Wisconsin Nursing Schools
The demand for Registered Nurses (RNs) is consistently rising all across the US, including Wisconsin. O*Net Online has predicted an employment growth of 8% for Registered Nurses (RNs) in Wisconsin in the years from 2018 to 2028. This growth is higher than the national average for all occupations, 7%. In addition to high growth, Registered Nurses in Wisconsin also made a good salary of $74,760 in 2020, as per the US Bureau of Labor Statistics.
If this high growth and salary interests you, then you might want to spend some time learning more about nursing schools in Wisconsin. The following guide provides a quick look at everything you need to know about nursing education in Wisconsin.
Nursing Degrees in Wisconsin
Students who want to enroll in a nursing degree need to have at least a high school diploma to get started. The quickest way to get into the nursing field would be a 2-year long Associate Degree in Nursing (ADN). This would cover the basic concepts of nursing and give students an overview of the field.
However, it must be noted that most employers now prefer to hire nursing graduates with at least a 4-year long Bachelor of Science in Nursing (BSN) degree. A bachelor’s degree would expose students to more advanced coursework, enabling them to take on more complicated roles in the future.
Students can also go for more advanced degrees such as a Master of Science in Nursing (MSN) degree or a Doctor of Nursing Practice (DNP) degree. Both these degrees would lead to higher paying jobs that carry a greater degree of responsibility.
Admission Requirements for Nursing Schools in Wisconsin
The admission requirements for nursing schools in Wisconsin would vary according to the level of education you plan to go for. For instance, if you are applying to an ADN program, you will be required to have at least a high school diploma. On the other hand, if you are applying to an MSN program, you will be required to have a bachelor’s degree with a minimum GPA requirement, multiple letters of recommendation, official transcripts, completed prerequisite courses and GRE scores.
Coursework in Nursing Schools in Wisconsin
The coursework in a nursing degree would depend on the level of education involved. For instance, an ADN would have a relatively basic course structure, while an MSN would explore the same topics in a lot more complexity and detail. However, on a general note, most nursing degree would cover certain subject areas, regardless of the education level. These include the likes of fundamental psychology, pharmacology, population health, mental health, gerontology, microbiology, medical ethics, community and environmental nursing and healthcare administration.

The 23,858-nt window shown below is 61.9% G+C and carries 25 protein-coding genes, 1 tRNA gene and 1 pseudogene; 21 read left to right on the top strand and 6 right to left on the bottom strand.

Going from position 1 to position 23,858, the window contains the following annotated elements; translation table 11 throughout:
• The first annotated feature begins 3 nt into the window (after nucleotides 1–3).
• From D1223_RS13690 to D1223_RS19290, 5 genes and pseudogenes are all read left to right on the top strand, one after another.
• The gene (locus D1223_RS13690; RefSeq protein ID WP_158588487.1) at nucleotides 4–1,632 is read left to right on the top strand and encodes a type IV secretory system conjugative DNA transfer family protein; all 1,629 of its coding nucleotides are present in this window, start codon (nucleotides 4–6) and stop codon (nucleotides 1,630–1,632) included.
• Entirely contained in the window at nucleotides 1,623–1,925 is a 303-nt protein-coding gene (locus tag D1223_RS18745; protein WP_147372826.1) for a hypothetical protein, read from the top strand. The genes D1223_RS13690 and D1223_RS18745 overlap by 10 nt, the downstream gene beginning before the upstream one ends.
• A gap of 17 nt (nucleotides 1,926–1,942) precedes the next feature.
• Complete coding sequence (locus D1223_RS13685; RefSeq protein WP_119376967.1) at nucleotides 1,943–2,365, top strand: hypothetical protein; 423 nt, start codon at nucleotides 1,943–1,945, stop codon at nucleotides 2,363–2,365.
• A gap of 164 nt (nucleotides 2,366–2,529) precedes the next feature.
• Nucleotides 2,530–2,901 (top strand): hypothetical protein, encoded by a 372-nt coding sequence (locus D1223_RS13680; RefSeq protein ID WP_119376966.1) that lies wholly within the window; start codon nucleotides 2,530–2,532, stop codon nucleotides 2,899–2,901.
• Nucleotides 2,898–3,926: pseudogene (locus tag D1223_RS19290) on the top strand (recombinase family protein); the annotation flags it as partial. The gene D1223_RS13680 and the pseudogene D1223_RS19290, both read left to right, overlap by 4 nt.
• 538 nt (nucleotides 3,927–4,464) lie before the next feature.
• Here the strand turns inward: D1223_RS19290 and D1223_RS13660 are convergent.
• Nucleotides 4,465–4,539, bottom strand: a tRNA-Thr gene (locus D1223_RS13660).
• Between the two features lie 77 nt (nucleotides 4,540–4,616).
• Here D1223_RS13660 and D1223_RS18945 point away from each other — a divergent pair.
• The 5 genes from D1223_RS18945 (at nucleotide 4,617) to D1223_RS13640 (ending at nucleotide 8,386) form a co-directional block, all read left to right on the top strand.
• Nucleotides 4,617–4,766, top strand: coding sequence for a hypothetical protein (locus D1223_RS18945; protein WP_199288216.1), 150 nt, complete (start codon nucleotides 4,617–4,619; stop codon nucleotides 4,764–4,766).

Licensure for Nurses in Wisconsin
After completing an ADN or a BSN degree, aspiring nurses must pass the NCLEX-RN exam to get the registered nurse credential. The Wisconsin Board of Nursing requires all candidates to clear this exam before they can earn a Wisconsin nursing license. A Wisconsin RN license must be renewed every 2 years, though the renewal does not require continuing education credits in most cases.
Licensed Practical Nurses (LPNs) are healthcare professionals required to provide basic healthcare and nursing facilities to patients. Becoming an LPN is one of the quickest ways of entering the field of nursing in the US. If you want to learn about how to become an LPN in the US, the following information would be of great use to you.
To become an LPN, individuals will first have to make a decision about the credential they want – diploma, certificate, degree. The fastest route to become a nurse would be a diploma. This would be followed by the completion of a nursing program and clearing of the NCLEX-PN Exam. The National Council Licensure Examination for Practical Nurses (NCLEX-PN) is a mandatory requirement for all LPN’s across the country. Following this, students can go for a professional certification as well, before eventually looking for a job in local hospitals, outpatient care centers or clinics.
National Estimates for Registered Nurses in Wisconsin
|Employment 1||Hourly mean wage||Annual mean wage 2||Employment per 1,000 jobs||Location quotient 9|
(1) Estimates for detailed occupations do not sum to the totals because the totals include occupations not shown separately. Estimates do not include self-employed workers.
(2) Annual wages have been calculated by multiplying the hourly mean wage by a “year-round, full-time” hours figure of 2,080 hours; for those occupations where there is not an hourly wage published, the annual wage has been directly calculated from the reported survey data.
(9) The location quotient is the ratio of the area concentration of occupational employment to the national average concentration. A location quotient greater than one indicates the occupation has a higher share of employment than average, and a location quotient less than one indicates the occupation is less prevalent in the area than average.
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